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Governments doing little to fight rising inequality: report

October 11, 2022

While Norway and Germany were top performing countries in terms of tackling inqeuality between 2020 and 2022, poorer countries with fewer resources have had a much tougher time.

A Dinka boy, suffering from cholera and severe malnutrition sits on the floor of a tent converted into a temporary field hospital near the remote village of Dor, Awerial country, in central South Sudan
Bottom performers were all lower-income countries affected by internal conflict and political instabilityImage: Fabio Bucciarelli/AFP via Getty Images

Most countries have failed to grapple with inequality that worsened because of the pandemic, a new report by the nonprofit groups Oxfam and Development Finance International (DFI) found on Tuesday.

The report, called the 2022 Commitment to Reducing Inequality, ranks countries between 2020 and 2022 on three pillars key to reducing inequality.

The three pillars are spendings on social protections, tax and labor policies which show researchers how countries fared in terms of closing the gap between the rich and poor.

Researchers tracked 161 countries for the report and found that half of low and lower middle income countries cut health spending during the pandemic, while half the countries cut social protection spending.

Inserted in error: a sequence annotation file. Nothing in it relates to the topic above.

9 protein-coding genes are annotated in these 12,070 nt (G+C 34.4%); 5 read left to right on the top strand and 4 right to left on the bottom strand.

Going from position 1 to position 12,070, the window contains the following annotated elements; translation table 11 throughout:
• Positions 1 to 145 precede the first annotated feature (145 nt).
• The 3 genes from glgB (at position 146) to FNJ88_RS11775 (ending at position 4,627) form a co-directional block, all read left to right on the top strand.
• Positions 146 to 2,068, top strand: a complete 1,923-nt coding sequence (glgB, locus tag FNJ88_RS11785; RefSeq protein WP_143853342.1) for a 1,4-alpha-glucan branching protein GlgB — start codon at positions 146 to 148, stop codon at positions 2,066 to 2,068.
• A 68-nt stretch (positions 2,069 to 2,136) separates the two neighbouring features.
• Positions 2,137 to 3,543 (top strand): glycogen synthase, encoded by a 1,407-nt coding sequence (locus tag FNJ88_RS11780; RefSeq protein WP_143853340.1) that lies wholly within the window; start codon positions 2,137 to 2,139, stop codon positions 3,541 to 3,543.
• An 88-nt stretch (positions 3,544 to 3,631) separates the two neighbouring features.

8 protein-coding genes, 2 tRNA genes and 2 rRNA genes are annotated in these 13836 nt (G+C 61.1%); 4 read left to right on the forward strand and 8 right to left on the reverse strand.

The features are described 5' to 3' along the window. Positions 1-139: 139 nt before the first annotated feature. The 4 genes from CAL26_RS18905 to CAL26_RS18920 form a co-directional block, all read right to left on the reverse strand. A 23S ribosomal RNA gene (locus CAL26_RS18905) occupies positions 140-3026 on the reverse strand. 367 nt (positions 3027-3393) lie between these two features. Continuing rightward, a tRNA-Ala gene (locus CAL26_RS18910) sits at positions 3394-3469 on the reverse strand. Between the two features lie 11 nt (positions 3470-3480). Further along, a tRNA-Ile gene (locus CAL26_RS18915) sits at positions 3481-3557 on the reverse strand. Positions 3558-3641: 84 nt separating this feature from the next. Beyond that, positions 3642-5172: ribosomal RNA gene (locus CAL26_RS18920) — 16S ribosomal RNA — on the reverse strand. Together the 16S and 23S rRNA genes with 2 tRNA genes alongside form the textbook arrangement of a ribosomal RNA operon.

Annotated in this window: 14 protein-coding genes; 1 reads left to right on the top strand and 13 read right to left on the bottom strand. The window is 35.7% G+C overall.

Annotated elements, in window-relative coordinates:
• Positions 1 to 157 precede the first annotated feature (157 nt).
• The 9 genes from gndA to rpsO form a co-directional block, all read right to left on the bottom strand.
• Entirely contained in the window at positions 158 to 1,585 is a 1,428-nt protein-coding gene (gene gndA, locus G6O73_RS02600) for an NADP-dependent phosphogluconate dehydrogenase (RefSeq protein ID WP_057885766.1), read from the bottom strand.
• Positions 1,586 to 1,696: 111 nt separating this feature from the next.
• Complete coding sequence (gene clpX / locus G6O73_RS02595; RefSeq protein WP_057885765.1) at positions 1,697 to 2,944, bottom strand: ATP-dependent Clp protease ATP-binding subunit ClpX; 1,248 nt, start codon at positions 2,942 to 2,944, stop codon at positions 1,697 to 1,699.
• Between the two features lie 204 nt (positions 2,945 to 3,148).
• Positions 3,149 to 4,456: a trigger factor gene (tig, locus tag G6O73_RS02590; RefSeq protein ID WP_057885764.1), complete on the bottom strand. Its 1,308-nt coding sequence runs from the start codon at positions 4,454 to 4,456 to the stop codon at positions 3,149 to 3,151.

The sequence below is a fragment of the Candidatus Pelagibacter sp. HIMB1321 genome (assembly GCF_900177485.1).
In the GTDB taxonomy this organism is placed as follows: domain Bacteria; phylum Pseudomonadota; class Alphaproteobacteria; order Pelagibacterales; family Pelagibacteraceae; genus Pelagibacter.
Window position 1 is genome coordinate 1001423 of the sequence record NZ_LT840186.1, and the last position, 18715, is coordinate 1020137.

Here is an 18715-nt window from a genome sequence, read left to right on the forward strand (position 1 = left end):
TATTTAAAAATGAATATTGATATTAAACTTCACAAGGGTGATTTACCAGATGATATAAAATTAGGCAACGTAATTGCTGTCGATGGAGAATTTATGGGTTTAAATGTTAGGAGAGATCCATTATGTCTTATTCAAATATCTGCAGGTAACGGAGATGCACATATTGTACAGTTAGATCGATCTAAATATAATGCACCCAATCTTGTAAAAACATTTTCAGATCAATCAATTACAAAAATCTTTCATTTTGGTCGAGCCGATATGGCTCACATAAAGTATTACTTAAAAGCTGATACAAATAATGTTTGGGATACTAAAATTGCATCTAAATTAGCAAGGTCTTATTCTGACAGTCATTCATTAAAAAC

More than 90% countries didn't increase taxes on rich people, in spite of being strained on finances, the report said.

The report was released as delegates from the World Bank and the International Monetary Fund (IMF) prepare to gather for their annual meetings in Washington on Tuesday.

Norway and Germany are top performers

Norway was the top performing country, assessed by their overall performance on policies on social protection, tax and labor, followed by Germany.

Australia, Belgium and Canada came next, according to the findings. 

All countries in the top 10 were members of the Organization for Economic Cooperation and Development (OCED), an agency that represents the world's top economies.

On the other hand, the bottom performers were all lower-income countries, with Nigeria and South Sudan among the worst-performing countries.

South Korea and Senegal were among the countries that made significant improvement to fight inequality by improving spending in public services and spending more on social protections.

A report by the World Bank also found earlier this month that developing economies with fewer resources have borne the brunt of the global COVID-19 pandemic because they are not able to spend more to aid with economic recovery.

The World Bank said that 2020 saw the biggest setback to global poverty in decades.

Public spending cuts criticized

The Oxfam report said that economic inequality and poverty inpoor countries were exacerbated by the IMF's insistence on new austerity measures to reduce debts and budget deficits.

"The debate has catastrophically shifted from how we deal with the economic fallout of COVID-19 to how we reduce debt through brutal public spending cuts,  and pay freezes," Matthew Martin, the director of FDI, said.

"Inequality is a policy choice, governments must stop putting the richest first, and ordinary people last," Martin added.

Edited by: Amanda Rivkin

Roshni Majumdar Roshni is a writer at DW's online breaking news desk and covers stories from around the world.@RoshniMaj